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Pressure questions
#1
I suffered my second awful night - two attempts of one hour each (no sleep) and ditched it. The Dream Wear mask seems to leak when I turn on my side despite all efforts to adjust it and I am really confused about the settings. Mine was set to 4-20 which I gather is v. unhelpful. So I changed it to 10-16 but I don't really know what this means. Since I can't sleep I have not been able to look at the Sleepyhead data. I find the blowing of the air through the nose really forceful - would this mean the first number should be lower or higher for me? Also having some trouble with the mouth opening as this would seem to inevitably happen during the night and then it would wake me up (tried a hybrid for the first night and that was v. intrusive). Thanks for advice! Very discouraged...can't imagine at this stage how people can sleep through the night with this! Even got a cpap pillow with buckwheat in it which is surprisingly comfortable...
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#2
Hi, somnia16.

I am going to go look for your earlier posts to read those, but I just wanted to say that experiencing the air flow and the noise from the CPAP machine as overwhelming when you first start using it is pretty common. It seems to just take time for your brain to get used to that sound and the feeling of the air.

If it's extreme enough, sometimes people end up going to a lower pressure than they need for a while and gradually adjusting it upward as they are get used to it.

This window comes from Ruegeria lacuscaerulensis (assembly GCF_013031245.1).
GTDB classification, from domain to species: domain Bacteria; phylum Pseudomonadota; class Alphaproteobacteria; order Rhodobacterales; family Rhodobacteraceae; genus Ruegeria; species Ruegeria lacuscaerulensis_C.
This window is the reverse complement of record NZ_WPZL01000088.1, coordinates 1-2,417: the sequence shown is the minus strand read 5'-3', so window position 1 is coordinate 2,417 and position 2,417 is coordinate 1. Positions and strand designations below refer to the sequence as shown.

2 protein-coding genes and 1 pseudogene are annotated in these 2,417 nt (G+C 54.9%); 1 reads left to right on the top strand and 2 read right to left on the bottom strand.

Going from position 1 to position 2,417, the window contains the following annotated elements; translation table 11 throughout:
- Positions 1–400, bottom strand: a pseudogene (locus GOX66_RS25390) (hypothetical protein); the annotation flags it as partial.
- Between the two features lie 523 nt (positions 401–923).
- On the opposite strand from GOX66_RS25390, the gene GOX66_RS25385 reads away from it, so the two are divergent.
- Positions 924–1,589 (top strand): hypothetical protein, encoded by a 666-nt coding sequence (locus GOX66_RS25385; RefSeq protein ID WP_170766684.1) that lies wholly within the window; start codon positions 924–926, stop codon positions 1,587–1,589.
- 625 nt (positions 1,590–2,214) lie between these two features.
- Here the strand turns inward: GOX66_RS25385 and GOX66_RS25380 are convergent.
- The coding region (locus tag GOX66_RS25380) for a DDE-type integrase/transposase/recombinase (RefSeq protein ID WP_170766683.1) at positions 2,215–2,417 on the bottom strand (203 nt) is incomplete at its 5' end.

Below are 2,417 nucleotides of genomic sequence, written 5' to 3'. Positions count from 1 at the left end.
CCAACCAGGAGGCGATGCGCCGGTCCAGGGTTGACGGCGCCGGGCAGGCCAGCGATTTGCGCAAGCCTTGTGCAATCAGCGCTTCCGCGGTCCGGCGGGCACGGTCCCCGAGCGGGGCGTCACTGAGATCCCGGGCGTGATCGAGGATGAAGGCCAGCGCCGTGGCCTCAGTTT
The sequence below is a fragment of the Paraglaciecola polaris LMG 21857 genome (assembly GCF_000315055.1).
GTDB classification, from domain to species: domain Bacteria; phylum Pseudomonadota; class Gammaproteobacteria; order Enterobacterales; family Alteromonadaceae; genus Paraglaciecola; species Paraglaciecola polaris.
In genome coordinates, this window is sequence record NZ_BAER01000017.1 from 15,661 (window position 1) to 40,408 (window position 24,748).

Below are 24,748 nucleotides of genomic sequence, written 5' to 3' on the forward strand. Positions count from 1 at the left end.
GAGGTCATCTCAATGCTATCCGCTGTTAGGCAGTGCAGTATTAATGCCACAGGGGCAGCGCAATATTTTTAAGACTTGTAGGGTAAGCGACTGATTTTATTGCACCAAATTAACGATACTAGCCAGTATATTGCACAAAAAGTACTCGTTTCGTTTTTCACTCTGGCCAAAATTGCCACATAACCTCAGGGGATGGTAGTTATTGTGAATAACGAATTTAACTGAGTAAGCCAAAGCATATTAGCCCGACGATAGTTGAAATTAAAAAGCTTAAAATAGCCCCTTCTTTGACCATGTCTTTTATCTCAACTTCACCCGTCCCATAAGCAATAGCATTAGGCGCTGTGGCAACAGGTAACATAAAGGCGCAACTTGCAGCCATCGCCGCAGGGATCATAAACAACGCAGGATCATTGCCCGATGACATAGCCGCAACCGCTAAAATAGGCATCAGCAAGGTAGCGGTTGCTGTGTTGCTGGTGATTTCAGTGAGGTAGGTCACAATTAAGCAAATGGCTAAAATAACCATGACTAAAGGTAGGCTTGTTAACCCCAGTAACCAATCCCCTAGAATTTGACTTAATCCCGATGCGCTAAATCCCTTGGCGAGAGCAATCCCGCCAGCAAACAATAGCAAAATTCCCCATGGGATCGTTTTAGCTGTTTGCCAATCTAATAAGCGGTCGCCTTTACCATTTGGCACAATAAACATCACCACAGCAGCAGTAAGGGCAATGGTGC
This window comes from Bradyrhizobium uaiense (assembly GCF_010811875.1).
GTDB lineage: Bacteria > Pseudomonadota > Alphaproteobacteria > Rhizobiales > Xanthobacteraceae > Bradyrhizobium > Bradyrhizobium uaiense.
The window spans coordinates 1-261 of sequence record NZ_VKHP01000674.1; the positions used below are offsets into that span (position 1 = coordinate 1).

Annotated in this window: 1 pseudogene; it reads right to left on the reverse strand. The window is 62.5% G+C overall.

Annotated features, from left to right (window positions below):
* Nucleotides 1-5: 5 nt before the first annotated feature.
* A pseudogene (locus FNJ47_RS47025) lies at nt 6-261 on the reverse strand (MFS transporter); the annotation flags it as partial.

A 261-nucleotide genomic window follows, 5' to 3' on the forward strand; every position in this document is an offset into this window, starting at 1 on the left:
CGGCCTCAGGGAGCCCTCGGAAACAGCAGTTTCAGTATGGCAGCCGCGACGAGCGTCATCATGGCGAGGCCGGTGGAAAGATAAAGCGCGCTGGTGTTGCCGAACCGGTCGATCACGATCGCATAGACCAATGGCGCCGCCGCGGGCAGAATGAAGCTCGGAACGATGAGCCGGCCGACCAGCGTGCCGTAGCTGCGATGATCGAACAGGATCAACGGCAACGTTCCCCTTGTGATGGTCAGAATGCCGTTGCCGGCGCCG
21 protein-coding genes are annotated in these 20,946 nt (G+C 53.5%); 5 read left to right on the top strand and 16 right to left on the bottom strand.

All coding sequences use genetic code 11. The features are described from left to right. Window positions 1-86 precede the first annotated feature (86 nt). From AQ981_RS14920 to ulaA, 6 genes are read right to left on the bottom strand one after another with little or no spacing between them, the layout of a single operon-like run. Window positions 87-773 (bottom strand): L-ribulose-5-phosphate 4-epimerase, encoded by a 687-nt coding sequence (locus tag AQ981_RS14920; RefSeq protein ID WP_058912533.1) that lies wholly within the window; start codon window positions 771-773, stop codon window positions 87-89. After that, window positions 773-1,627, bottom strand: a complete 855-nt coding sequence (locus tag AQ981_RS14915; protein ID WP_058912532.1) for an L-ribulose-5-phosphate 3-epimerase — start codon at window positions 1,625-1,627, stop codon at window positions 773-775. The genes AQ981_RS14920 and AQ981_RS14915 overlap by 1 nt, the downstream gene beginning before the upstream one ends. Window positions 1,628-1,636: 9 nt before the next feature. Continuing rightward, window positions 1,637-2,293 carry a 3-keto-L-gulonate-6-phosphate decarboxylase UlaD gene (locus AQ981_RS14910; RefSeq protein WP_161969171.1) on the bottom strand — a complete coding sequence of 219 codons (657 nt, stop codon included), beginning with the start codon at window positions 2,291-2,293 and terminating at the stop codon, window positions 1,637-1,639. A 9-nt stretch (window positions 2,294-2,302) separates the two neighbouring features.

I'm going to go look for your earlier posts now.
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#3
First, 4 to 20cm are wide open settings on a CPAP. This means that the CPAP will start at 4cm of pressure and be allowed to raise as needed, up to the maximum set pressure, which was 20cm in your case. By setting your machine to a range of 10 to 16, you have instructed it to start at 10cm(barring any set ramp option) and allow it to raise to a maximum of 16cm at the most.

Did you not have a titration study? If so, what was your evaluated pressure range or pressure? I can't stress highly enough that you need to obtain and use analysis software so that you will have factual data to determine your needed pressure settings. My software preference is Sleepyhead. Additionally, Your machine also allows the use of ResScan but it is a little more cryptic in reporting. Your current attempt at setting a pressure is akin to trying to hit a target without aiming.

BTW, Most people find a setting below 7cm will produce an "air starved" feeling.
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#4
Not that this will solve your overall issue, but have you tried setting the "RAMP" time to the maximum amount of time (I think it's 20 minutes)?

That might help get you accustomed to the whole thing.
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#5
Hi, somnia. I read your other posts, but I couldn't find one that discussed setting your pressure range at 10-16, so I'm just going to tell you what I think generally about your pressure settings for right now. Some of it will be fairly obvious stuff that you may already know.

1. The range of pressures that the typical CPAP machine can produce are 4 cm to 20 cm. So when you get a new one set at a range of 4-20, it often just means that the supplier didn't bother to change the factory default settings.